A sermon text, based on Romans 13.8-14 with references to Matthew 18.15-20, video-recorded and shared with the people of St. Matthew’s Episcopal Church, Spartanburg, SC, on the 14th Sunday after Pentecost, September 6, 2020.
Note: For the title, A Love Supreme (1965), my thanks to John William Coltrane (1926-1967)
Owe no one anything, except to love one another…put on the Lord Jesus Christ.
According to the Apostle Paul, the life and ministry, death and resurrection of Jesus were, are about self-sacrificial, unconditional love. The active, intentional benevolence demonstrated in dying on a cross for the sake of our everlasting redemption. And we, being redeemed, are called to embrace and to embodythis same love.
But let’s be honest. There is a massive difference, a mighty distance between our declaring that this – owe no one anything except love – is the core of our Christian ethic and our doing it. For doing it demands that we transcend our instinctive self-interest to a realm of supernatural selflessness.
Is that humanly possible? Even for a moment, let alone a lifetime? (Hold that question for a moment!) And, even if it is possible, it is impractical! For we, in this life in this world, have manifold obligations. In a word, we owe lots of things. To our chiefest relationships, we owe our fidelity. To America, as citizens, our loyalty. To the letter and spirit of the law, our conformity. To our word as our bond, our reliability. To our creditors, money. And to ourselves, in terms of our enlightened self-interest, we owe our integrity.
And Paul, in the ultra-hierarchal-and-patriarchal first century Roman culture, knew that all owed honor to the emperor. Debtors, service to their benefactors. Wives and children, submission to their husbands and fathers. Slaves, their lives to their masters.
Nevertheless, Paul did not say, “In addition to your attention to these obligations, love one another.” No! Owe no one anything except love.
And we Christians, in our time, are called to take this seriously. Yes, in a world of the unavoidable, indispensable obligations of our relationships, roles, and responsibilities, it is impractical. Yet (now, returning to the question I asked a moment ago) it is not impossible. For if it is, then Christianity is a story to be told and not a life to be lived. And I don’t believe that Jesus lived and died and was raised from the dead simply to tell a tale that might be considered in some circles “fake news” or, even worse, “a hoax.”
And to take this seriously, I believe, is to believe that love is supreme. Love supersedes everything.
In everything, we are to love.
With everyone, we are to love.
In every face of every person of whatever age, color or culture, race or religion, status or station in life, philosophy or theology, perspective or prejudice, and whether, in the light of Jesus’ teaching, they sin not or sin against us, we are to behold those whom God created and for whom Jesus died, and to whom the Holy Spirit sends our way to love.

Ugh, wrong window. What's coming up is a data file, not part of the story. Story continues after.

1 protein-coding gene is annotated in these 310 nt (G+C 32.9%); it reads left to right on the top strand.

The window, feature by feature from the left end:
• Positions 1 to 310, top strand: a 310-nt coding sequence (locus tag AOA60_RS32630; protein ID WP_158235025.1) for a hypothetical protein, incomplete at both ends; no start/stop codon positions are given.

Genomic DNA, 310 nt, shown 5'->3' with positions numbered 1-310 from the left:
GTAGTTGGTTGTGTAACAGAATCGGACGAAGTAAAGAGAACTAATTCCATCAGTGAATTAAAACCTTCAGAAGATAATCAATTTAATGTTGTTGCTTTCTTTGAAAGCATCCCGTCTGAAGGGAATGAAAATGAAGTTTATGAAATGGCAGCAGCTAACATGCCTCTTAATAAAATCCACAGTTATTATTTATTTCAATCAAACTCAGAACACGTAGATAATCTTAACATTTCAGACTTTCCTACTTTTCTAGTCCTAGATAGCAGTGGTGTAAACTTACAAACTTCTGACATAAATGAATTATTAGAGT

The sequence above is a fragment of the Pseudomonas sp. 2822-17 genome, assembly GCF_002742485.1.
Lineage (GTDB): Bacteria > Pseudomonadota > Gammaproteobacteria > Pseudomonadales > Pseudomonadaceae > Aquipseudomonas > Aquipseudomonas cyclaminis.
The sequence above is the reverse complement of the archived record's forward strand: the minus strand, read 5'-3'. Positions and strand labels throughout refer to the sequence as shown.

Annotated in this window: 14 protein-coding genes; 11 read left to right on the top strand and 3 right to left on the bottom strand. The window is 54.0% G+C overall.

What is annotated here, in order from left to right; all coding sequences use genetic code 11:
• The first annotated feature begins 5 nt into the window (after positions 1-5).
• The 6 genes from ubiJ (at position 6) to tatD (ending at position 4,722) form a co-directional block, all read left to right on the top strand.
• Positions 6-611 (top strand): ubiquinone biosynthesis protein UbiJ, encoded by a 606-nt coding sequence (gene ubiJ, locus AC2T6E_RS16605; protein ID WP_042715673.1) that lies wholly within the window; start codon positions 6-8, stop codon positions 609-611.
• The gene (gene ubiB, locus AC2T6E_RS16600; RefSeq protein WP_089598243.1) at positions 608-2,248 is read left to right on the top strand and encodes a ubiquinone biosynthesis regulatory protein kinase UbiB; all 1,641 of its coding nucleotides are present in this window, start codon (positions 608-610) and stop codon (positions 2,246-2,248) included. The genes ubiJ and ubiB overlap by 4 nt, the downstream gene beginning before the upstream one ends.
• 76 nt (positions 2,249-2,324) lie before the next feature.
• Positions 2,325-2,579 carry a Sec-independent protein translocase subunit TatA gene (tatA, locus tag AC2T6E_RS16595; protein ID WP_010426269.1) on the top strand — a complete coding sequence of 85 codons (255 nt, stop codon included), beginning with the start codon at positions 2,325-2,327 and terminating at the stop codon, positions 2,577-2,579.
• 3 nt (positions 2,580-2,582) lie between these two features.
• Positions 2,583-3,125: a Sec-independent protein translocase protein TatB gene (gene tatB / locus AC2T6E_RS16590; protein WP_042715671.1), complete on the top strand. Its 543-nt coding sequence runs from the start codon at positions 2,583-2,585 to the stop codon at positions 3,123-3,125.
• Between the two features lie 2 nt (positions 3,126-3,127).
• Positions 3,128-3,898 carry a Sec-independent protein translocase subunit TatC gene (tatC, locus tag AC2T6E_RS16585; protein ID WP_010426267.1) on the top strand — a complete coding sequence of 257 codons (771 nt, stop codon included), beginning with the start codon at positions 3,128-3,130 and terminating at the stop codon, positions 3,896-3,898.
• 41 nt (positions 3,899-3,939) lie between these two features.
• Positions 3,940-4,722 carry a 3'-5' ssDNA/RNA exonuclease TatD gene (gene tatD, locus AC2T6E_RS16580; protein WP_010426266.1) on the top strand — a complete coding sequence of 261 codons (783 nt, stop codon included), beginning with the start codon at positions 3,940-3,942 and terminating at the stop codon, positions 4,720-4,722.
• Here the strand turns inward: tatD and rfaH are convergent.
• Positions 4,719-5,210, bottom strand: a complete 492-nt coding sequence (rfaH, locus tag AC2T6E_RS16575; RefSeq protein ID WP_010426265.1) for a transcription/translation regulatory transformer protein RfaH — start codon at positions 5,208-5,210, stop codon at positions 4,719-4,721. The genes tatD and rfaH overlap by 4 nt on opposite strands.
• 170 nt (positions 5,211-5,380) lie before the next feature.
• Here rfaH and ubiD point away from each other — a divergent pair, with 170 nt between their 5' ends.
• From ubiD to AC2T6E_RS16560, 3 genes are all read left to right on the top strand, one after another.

Now, neither Paul nor Jesus tell us how to do this in the concrete circumstances of our daily lives. Neither Paul nor Jesus tell us how we are to embrace and to embody intentional and unconditional love in our thinking and feeling, intending and acting, “binding and loosing” (which, in the context of Jesus’ teaching about dealing with one who sins against us, refers to our decision to hold in bitterness or to release in forgiveness the sinner). All of this is for each of us to discern and to decide. And (and, with judicious restraint, rarely do I employ these heavily morally weighted and freighted words, however as we are talking about the Christian ethic, I will) we must, ought, should discern and decide how to do and to be love.
Because love is God.
And because love is the gospel of Jesus.
And because love, also according to the Apostle Paul, is the principal fruit of the Holy Spirit.
And, practically speaking, because of our deeply, sadly polarized America. Cultural and racial conflict raged through the founding of our nation and through the antebellum, Civil War, Reconstruction, and Civil Rights eras. The turmoil is neither solved nor has it subsided. Therefore, there is no other time than the present time for us to owe no one anything except love.
I close with a story, an image and question, originally told by the great 18th century Ukrainian Hasidic rabbi Zusya. I apply it to myself, but I dare say it is applicable to each and all of us. For it has to do with our daily life’s labor of discerning and deciding to commit to our highest calling.
One day, the good rabbi stood before his congregation and said, “In the coming world, they will not ask me, ‘Why were you not Moses?’ They will ask me, ‘Why were you not Zusya?’”
I will not be asked why I was not the Apostle Paul, but rather this and only this: Why were you not the Paul you were created to be by God who is love and saved by Jesus who is love and empowered by the Holy Spirit who is love?
This is the same question each of us will be asked for ourselves. How do I, how do you plan to answer? Now, today, is the time to discern and decide.
 Whoever does not love does not know God, for God is love (1 John 4.8, my emphasis).
 Jesus said, “This is my commandment, that you love one another as I have loved you) (John 15.12).
 The fruit of the Spirit is love, joy, peace, patience, kindness, generosity, faithfulness, gentleness, and self-control (Galatians 5.22-23a, my emphasis).
 Meshulam Zusya of Anipoli (1718–1800)